KUALA LUMPUR, April 24 — Beijing is bracing for accusations that its Belt-Road Initiative (BRI) projects abroad are Trojan horses for so-called debt traps when 37 partner nations converge for a forum on the ambitious geopolitical plan this week.
Malaysia’s recent renegotiation of the East Coast Rail Link (ECRL) with China that resulted in a RM21.5 billion reduction is being seen as a planted flag for emerging economies that have accepted the superpower’s aid to develop infrastructure.
While Malaysia’s ability to win the concession has heartened observers, they also noted that the country had to cede half the ownership in the operations to China Communications Construction Company Ltd (CCCC).
The Financial Times (FT) reported China’s foreign minister, Wang Yi, as saying Beijing has planned side events and progress reports for ongoing projects to counter such allegations.
“It’s unavoidable [BRI] will cause some worries during its development,” Wang said. “So we welcome all sides to come up with constructive suggestions.”
Views that the BRI is China’s backdoor into developing economies hungry for funds arefuelled by the lack of participation other than the Asian superpower’s direct investments in these projects.
Despite being billed as a modern-day “Silk Road”, there is also no entity or organisation to coordinate this connectivity; instead, all roads lead proverbially to China.
The issue traces back to China President Xi Jinping’s effusive description of the BRI on its introduction in 2013, when he spoke of it in expansive terms that went beyond pure trade and touched on geopolitical considerations.
Years on, China is still struggling with this view, forcing representatives to defend the BRI’s motives at every opportunity.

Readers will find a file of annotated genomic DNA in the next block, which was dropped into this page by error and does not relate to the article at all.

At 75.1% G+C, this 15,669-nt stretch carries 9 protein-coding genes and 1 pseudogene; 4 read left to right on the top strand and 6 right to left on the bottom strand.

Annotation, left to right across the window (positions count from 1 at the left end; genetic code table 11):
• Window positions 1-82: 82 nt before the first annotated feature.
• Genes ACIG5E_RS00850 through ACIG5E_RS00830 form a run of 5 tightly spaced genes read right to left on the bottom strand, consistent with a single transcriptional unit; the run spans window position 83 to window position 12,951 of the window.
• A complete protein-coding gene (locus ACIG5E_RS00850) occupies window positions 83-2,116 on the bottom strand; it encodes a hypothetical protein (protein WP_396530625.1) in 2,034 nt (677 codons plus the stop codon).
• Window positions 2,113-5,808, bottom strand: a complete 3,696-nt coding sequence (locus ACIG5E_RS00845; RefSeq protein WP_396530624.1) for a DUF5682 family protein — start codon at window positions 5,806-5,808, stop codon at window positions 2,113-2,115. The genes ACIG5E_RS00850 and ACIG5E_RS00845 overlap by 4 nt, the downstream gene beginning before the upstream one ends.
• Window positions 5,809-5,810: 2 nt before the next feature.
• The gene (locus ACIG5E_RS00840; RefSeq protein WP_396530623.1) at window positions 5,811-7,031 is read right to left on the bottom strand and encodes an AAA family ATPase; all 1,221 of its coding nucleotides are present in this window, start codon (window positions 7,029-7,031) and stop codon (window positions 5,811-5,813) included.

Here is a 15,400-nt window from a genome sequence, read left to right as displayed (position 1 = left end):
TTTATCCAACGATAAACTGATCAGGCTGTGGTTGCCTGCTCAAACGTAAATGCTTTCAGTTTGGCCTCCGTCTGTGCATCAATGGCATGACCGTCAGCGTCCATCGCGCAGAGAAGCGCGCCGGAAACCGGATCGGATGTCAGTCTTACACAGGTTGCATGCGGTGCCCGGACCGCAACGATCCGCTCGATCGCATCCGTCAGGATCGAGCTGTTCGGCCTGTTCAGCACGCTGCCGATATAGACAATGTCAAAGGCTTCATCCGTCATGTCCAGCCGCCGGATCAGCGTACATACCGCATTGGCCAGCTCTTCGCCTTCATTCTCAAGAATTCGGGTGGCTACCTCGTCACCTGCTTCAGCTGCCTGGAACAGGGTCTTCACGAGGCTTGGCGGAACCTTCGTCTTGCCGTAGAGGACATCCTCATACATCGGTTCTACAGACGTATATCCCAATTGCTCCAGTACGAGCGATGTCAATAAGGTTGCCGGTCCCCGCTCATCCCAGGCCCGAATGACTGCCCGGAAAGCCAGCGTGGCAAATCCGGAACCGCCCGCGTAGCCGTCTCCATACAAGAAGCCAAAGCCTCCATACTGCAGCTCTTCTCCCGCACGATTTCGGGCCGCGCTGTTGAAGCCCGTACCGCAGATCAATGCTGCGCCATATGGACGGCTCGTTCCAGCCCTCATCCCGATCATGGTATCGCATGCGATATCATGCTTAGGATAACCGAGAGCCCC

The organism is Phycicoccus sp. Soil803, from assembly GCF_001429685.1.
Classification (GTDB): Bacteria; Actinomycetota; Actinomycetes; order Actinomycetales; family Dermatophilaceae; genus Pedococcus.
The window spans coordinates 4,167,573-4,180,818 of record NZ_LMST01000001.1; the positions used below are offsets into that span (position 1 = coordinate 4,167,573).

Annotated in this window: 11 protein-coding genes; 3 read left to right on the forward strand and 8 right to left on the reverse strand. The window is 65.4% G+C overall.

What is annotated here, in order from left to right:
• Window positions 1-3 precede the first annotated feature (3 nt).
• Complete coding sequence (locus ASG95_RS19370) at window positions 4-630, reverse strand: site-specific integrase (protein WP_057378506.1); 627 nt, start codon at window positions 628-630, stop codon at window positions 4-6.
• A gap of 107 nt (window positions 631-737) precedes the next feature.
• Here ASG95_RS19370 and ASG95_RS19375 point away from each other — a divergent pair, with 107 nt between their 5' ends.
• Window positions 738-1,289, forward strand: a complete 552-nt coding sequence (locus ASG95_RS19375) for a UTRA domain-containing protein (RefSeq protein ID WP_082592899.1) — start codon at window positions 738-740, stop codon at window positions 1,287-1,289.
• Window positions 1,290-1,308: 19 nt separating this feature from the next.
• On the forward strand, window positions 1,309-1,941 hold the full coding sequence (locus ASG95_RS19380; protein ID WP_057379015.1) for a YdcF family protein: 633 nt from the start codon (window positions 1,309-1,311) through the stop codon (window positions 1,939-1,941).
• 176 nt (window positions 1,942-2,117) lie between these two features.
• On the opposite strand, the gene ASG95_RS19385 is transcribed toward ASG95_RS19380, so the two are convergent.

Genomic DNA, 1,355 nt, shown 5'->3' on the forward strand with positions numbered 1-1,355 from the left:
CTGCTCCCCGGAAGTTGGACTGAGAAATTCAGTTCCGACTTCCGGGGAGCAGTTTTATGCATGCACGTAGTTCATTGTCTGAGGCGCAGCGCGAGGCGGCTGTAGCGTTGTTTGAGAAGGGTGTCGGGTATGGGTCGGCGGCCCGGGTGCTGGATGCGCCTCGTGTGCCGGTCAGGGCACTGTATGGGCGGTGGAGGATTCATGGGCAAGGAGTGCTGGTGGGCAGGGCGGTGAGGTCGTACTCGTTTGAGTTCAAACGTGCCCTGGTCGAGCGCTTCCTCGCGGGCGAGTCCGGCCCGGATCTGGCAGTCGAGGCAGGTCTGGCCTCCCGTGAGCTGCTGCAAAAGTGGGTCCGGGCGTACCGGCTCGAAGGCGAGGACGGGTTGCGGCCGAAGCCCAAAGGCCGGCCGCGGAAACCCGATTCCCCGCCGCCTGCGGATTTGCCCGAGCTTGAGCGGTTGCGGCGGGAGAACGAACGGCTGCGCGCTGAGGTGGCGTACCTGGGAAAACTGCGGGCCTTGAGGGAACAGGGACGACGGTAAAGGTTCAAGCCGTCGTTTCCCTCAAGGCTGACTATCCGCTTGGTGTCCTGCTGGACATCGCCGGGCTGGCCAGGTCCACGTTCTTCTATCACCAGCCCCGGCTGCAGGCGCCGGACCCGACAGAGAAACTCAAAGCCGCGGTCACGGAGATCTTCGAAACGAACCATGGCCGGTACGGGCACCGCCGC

Even some in China are unclear about what it is exactly the BRI is setting out to do.
“What is the Belt and Road? Is it an international institution or more of a loose structure like the G7, or is it just a forum? I think that isn’t settled yet,” Victor Gao, a foreign affairs commentator and former foreign ministry official, told the FT.
Ahead of Prime Minister Tun Dr Mahathir Mohamad’s visit to China for the forum, Deputy International Trade and Industry Minister Ong Kian Ming has said Putrajaya wants more transparency in the BRI and its projects.
Ong noted that the mobilisation of resources for the BRI was arguably on a scale unmatched since World War II.
“More transparency helps deal with a backlash in case questions are raised about financing,” he said during a forum here this month.
Aside from Malaysia’s prior reluctance to proceed with the ECRL due to the debt Dr Mahathir said would “impoverish” the country, other developments such as in Sri Lanka have fuelled the perception that BRI projects are ticking financial time-bombs.
The South Asian nation, which was hit by deadly terrorist attacks on Easter Sunday, is under pressure to service some US$5 billion (RM20 billion) in debt due soon and is increasingly turning to China for more cheap loans.
Zhang Chenxu, a deputy general manager of China’s Exim Bank that is financing 1,800 BRI projects including the ECRL, rejected such views.
“Some people saw that the host country borrowed foreign debt, and then guessed at the speed of accumulation and the sustainability of the debt itself, and then claimed that pushed the host country into a debt trap,” Zhang told the FT.
“We can see the gap between their logic and the facts.”